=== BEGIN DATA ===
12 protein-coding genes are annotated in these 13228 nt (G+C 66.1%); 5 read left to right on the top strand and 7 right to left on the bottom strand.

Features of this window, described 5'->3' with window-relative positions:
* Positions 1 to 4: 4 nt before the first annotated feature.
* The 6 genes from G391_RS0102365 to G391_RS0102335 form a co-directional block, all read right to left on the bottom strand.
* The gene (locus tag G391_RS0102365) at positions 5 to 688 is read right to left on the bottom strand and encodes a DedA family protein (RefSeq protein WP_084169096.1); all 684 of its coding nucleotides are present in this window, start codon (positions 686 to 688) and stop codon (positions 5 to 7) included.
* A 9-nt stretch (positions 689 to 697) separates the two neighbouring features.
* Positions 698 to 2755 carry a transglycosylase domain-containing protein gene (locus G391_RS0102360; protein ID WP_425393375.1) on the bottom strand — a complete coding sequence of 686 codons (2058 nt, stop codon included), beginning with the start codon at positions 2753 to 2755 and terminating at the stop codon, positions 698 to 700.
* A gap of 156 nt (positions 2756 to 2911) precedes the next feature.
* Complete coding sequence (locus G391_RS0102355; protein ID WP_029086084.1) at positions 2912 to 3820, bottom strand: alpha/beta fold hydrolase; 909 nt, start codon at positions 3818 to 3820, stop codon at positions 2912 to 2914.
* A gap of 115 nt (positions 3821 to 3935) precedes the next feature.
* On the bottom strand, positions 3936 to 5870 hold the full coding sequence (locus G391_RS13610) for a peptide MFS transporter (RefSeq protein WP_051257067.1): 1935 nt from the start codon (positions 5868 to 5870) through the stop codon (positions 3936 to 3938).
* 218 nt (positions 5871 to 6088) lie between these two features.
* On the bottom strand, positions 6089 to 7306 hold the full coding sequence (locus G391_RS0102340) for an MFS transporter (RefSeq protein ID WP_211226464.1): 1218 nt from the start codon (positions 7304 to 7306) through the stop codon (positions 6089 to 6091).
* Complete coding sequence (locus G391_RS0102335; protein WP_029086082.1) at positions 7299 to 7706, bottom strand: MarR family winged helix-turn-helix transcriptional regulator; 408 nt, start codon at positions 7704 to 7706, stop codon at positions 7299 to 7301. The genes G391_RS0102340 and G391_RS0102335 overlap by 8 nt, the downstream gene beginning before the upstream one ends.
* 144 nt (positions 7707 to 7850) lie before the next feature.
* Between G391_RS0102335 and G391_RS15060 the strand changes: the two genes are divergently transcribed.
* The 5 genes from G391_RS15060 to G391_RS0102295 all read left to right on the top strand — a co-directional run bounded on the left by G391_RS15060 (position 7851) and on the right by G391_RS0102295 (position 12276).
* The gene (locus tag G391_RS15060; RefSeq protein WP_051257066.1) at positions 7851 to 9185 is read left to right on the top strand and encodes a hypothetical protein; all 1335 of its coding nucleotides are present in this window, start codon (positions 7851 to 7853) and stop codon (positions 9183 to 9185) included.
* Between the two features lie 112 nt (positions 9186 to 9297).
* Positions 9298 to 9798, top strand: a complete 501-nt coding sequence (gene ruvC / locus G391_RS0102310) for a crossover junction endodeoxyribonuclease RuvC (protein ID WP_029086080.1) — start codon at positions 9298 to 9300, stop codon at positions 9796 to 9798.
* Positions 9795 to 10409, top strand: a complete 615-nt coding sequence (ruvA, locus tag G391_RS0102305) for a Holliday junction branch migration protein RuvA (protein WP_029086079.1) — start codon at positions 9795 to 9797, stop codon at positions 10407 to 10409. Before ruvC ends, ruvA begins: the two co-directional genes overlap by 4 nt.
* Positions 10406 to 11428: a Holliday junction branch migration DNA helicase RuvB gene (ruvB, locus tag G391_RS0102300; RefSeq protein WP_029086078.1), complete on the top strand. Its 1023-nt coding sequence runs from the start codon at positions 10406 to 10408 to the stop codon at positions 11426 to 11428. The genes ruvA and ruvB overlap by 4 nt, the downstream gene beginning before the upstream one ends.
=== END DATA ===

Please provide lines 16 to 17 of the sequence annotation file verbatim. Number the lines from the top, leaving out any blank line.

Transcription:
* Between G391_RS0102335 and G391_RS15060 the strand changes: the two genes are divergently transcribed.
* The 5 genes from G391_RS15060 to G391_RS0102295 all read left to right on the top strand — a co-directional run bounded on the left by G391_RS15060 (position 7851) and on the right by G391_RS0102295 (position 12276).